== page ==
• A large percent of injuries is from falls. Play sets should be set on a soft surface that is at least 12 inches thick. Opinions vary on what types of protective materials are best. It is my understanding that shredded tires, 12 inches thick, are best.
      • Openings in equipment should be less than 4 inches or greater than 9 inches to help prevent head entrapment.
      • Repair or remove damaged cargo type nets.

2. Supervision – make sure your children are safe

As parents and grandparents, it’s not enough to make sure things are safe for our children and grandchildren. We must also make sure they are safe. We do this by supervising them. Now, supervising children does not guarantee there will never be any injuries. It does, however, minimize the risks and hopefully keep you out of the emergency room.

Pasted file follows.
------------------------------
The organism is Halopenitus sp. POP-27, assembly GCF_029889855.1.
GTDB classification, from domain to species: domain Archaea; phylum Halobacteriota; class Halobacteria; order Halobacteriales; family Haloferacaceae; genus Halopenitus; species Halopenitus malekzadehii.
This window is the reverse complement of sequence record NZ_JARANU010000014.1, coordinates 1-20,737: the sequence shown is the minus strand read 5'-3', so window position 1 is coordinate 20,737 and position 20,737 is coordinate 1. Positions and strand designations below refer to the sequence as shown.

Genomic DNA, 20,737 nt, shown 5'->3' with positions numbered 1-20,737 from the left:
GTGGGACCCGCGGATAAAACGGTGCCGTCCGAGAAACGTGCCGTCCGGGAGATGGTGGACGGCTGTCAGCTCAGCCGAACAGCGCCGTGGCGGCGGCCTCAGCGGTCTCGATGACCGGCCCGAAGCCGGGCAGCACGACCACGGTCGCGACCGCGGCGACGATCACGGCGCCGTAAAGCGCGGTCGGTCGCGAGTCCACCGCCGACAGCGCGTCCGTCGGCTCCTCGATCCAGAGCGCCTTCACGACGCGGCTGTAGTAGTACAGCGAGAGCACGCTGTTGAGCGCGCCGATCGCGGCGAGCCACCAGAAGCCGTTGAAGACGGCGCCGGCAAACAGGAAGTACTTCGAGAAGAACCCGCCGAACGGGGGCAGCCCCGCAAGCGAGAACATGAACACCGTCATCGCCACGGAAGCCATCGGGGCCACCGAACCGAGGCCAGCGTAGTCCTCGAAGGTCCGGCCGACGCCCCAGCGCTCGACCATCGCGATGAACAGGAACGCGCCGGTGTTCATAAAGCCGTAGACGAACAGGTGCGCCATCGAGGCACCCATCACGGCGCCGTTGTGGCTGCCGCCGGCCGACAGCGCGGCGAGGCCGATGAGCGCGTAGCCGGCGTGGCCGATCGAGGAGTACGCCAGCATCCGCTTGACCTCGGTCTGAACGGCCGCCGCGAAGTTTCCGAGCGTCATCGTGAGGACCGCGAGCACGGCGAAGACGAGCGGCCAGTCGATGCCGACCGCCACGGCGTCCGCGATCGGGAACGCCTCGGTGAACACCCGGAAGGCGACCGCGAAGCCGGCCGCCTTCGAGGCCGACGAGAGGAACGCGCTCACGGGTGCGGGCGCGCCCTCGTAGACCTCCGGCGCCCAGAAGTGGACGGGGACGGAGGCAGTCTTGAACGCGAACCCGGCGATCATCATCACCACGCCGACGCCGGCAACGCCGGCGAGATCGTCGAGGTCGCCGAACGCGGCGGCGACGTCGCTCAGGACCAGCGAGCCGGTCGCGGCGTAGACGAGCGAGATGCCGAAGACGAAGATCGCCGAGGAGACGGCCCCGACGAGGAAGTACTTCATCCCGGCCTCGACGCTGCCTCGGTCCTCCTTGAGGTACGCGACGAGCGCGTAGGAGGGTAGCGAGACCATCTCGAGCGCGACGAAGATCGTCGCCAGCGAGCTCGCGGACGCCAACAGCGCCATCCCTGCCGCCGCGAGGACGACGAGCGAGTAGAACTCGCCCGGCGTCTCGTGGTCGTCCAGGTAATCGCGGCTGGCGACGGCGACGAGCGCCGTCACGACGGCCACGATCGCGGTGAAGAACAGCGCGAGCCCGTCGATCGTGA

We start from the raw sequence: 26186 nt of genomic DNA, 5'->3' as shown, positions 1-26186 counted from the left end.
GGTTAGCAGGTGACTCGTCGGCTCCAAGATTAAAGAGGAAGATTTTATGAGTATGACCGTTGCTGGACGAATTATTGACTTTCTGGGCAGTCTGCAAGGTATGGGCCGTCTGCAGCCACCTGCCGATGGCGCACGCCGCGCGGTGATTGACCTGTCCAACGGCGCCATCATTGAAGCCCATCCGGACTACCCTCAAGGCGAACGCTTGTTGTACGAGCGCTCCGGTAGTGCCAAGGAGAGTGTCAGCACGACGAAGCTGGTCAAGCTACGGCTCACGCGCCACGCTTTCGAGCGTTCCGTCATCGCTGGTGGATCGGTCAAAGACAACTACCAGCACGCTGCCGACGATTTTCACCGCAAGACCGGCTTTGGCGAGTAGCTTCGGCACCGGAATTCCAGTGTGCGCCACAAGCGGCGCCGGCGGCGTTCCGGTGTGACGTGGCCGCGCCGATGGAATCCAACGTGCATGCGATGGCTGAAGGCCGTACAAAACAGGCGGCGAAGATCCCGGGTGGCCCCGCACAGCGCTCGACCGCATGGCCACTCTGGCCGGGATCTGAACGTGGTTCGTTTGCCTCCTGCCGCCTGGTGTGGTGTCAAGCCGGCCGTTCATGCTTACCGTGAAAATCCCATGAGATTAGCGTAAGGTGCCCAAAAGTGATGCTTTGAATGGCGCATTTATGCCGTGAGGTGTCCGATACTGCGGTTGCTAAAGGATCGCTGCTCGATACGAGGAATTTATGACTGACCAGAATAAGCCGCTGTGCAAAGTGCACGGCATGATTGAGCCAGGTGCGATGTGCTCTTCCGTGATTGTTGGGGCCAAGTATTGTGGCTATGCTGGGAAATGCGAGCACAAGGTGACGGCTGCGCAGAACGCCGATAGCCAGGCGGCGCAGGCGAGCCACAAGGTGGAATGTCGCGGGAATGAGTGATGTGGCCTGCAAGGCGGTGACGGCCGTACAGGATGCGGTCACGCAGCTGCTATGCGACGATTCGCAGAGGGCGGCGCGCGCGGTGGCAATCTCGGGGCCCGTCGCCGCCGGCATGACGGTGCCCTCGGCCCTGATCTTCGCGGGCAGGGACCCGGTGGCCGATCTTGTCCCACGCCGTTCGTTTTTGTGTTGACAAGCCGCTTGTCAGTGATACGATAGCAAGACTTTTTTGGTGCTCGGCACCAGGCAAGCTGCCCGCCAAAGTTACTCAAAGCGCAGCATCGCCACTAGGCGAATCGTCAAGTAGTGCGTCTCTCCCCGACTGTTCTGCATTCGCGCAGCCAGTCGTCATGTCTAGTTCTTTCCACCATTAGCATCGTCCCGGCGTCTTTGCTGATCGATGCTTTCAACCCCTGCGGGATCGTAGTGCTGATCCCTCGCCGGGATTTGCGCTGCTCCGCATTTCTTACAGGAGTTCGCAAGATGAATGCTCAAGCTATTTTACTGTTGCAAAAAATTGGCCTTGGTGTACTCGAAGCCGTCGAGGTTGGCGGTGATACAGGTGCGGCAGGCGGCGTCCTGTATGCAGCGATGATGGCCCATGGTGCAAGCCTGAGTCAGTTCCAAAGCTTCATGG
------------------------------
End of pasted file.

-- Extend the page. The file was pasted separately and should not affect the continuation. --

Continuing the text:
Indoors and outdoors

  • Always be aware of what your children are doing. The smaller they are, the more closely they should be watched.
  • Make sure younger siblings do not have access to older siblings’ toys that might be unsafe for them.
  • Teach rules to your children early and make sure they follow them


toys are trip and fall hazards

  • Teach children to put their toys away so they don’t become trip hazards. Toddlers aren’t too young to start learning.
  • Most children have more toys than they know what to do with. Breakable objects such as drinking glasses, coffee cups and knick-knacks are not toys. Remotes are not toys, either. They should be kept out of the reach of children because they often have battery covers that can easily be removed, exposing children to the covers, screws and batteries.